Vacation-rental data firm AirDNA, has reported that rentals dropped by almost half in March, from 547,000 rentals in the US down to 234,000. In an industry that’s still finding its legs, such a blow could be a serious setback.
What 420 Friendly Lodging May Look Like Post-COVID-19
Hospitality across the industry is reeling after the pandemic shutdown. Many lodgings remain closed or are just coming back online. That said, interest appears to be coming back online as well. Late May 2020 data from TripAdvisor revealed that consumers are searching for travel bookings once again. With that renewed interest, we may be receiving our first glimpses into the bud and breakfast industry's future as venues begin to reopen around the world.
Industry trends are seeing AirBNB and similar home-sharing services doing better than traditional hotels during the pandemic (as USA Today reported). The reasons are likely numerous, but large contributing factors seem to include the ability to avoid other people. Rental guests can make their own food in kitchens (avoiding risky restaurants and stores) and it is easier to avoid shared spaces (like hotel elevators, hallways and lobbies).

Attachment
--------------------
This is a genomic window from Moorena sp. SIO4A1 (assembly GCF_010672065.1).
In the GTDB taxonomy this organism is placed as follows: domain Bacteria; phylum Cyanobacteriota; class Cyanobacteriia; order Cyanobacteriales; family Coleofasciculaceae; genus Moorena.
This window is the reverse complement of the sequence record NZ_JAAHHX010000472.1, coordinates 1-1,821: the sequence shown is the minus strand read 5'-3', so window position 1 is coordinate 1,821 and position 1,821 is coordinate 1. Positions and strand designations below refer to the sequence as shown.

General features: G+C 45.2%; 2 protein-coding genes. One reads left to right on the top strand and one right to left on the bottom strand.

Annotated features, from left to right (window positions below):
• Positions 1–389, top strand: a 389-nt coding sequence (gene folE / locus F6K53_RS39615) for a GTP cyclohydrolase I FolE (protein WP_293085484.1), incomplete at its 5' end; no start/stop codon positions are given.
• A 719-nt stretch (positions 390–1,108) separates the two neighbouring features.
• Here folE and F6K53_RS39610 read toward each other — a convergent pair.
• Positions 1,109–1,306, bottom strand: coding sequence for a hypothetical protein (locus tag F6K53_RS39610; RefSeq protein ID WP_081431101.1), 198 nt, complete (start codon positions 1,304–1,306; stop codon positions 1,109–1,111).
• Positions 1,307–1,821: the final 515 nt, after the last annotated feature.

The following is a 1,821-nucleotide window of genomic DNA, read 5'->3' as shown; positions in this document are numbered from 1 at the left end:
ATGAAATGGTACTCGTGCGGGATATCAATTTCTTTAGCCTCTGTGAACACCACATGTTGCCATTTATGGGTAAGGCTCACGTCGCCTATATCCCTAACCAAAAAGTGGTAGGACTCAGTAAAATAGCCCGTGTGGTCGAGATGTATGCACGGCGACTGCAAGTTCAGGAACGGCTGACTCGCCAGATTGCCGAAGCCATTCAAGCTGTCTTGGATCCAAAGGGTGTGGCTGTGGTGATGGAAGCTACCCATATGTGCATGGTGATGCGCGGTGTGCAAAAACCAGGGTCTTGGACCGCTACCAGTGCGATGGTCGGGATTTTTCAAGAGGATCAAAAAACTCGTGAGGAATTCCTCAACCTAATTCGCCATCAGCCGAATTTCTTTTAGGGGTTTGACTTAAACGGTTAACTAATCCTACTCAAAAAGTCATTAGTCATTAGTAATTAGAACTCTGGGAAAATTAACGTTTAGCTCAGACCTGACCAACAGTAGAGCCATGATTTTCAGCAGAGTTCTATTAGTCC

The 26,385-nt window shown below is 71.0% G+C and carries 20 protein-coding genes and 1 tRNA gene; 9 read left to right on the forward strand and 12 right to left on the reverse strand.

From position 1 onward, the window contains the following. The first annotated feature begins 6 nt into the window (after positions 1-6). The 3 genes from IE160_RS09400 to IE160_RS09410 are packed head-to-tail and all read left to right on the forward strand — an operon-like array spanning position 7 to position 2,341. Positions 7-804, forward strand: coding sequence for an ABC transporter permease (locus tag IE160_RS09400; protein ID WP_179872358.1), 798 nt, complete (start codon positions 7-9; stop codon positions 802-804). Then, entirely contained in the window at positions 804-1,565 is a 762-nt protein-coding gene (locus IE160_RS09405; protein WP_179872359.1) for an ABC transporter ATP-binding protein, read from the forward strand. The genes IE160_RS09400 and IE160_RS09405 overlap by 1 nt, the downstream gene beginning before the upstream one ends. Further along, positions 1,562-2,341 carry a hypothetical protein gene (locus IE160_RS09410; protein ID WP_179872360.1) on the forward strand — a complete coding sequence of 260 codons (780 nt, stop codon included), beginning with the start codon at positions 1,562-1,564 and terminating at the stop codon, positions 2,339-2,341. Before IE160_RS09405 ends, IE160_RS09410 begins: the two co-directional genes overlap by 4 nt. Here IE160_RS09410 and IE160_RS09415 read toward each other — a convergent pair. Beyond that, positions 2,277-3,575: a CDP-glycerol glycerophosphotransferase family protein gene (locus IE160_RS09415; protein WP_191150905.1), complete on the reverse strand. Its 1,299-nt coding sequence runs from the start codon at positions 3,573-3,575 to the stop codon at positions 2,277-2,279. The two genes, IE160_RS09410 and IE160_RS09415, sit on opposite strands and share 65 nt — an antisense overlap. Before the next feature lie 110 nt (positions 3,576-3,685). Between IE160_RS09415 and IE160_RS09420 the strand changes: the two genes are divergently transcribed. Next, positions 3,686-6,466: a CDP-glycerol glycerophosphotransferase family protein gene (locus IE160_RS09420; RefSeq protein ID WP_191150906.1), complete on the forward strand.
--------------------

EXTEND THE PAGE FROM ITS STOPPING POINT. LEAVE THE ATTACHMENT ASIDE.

However, though people may be clamoring to return to traveling, the hospitality industry will not be what it once was for some time. Noticeable changes expected include a lack of regular amenities and an uptick in cleaning protocols. Afar writer Michelle Baran notes that on-site restaurants are likely to open only for takeaway service, while popular spots like the pool may be open, but with social distancing rules.
Furthermore, Baran noted that the American Hotel and Lodging Association developed a Safe Stay program to establish industry standards during the pandemic. While not all of these developments are sure to stay after the pandemic, many might become the standard for what to expect when staying away from home.
That may prove to be a boon for the bud and breakfast industry. It just so happens that a lot of the factors that improve social distancing and limit viral exposure are also ideal for cannabis-friendly lodging. Bud and breakfasts need to control and minimize smoke exposure which, by necessity, involves things like extra spacing and advanced filtration.